During National Electrical Safety Month, Tyndale has been discussing key aspects of OSHA’s revised ruling as it applies to FR clothing and seeks to help employers understand how the new rule will impact their role in properly protecting employees.
The second key component of OSHA’s final ruling as it relates to FR clothing worn by utility workers that Tyndale will review in this post is that head-to-toe protection is now required. The revised ruling clarifies and expands the employer’s responsibility to provide appropriate arc-rated clothing to employees based on reliable estimates of workplace hazards.
On April 11, 2014, OSHA published to the Federal Register the final rule revising 29 CFR 1910.269 and 1926 Subpart V, related to the construction and repair of electric power generation, transmission and distribution in an effort to improve workplace safety.
In honor of National Electrical Safety Month, Tyndale will be discussing key aspects of OSHA’s revised ruling as it applies to FR clothing and seeks to help employers understand how the new rule will impact their role in properly protecting employees.
One of the first questions asked is, “Does the revised OSHA 1910.269 ruling require FR clothing to be worn by employees?”
May is National Electrical Safety Month, an important time to bring electrical safety awareness to our communities, to help educate the public and prevent injury. Coinciding with National Electrical Safety Month is the recent change to OSHA 1910.269 which updates the standard providing electrical safety guidance for those in the operation and maintenance of electrical power.
Important Note: As of February 2015, compliance dates have changed for enforcement of OSHA standard 1910.269. These changes impact dates listed in this post. Click here for complete details and updated deadlines.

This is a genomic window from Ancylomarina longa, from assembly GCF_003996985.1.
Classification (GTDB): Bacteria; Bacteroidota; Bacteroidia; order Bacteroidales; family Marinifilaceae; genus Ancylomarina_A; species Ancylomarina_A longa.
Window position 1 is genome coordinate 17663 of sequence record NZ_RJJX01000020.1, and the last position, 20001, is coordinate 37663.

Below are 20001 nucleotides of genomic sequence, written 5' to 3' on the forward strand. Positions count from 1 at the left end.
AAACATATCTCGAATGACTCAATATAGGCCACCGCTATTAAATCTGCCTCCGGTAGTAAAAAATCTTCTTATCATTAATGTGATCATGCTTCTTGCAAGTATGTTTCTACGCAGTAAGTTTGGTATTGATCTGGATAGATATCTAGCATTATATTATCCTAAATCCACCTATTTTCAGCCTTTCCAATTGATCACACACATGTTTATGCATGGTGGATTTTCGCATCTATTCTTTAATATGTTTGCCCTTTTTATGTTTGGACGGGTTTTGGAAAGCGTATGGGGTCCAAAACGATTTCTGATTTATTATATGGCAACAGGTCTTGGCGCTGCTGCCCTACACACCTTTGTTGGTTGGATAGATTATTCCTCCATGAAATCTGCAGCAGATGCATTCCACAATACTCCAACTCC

This is the third post in a series looking at Keys to Selecting an FRC Clothing Supplier. Click here to read the first post of the series on How to Evaluate the Experience and Expertise of Your FRC Clothing Supplier and second post, How to Compare Products and Programs Offered by FRC Clothing Suppliers.
Did you know that not all FR is created equal? Do you know where your flame resistant clothing comes from, how it’s manufactured, or how the supplier assures quality? In today’s economy, it’s more important than ever to support companies that are doing their part to keep jobs in America. Additionally, diverse companies, such as minority-owned or women-owned businesses, can positively impact our domestic economy.
This is the second post in a series looking at Keys to Selecting an FRC Clothing Supplier. Click here to read the first post of the series on How to Evaluate the Experience and Expertise of Your FRC Clothing Supplier.
The purpose of this post is to show you that there is a wide range of choice out there related to price, quality, performance and overall value, when it comes to selecting FRC and a supplier to manage your clothing program. A garment’s wear life and FR durability, and an FRC supplier’s services all add value to your clothing program – and you get what you pay for.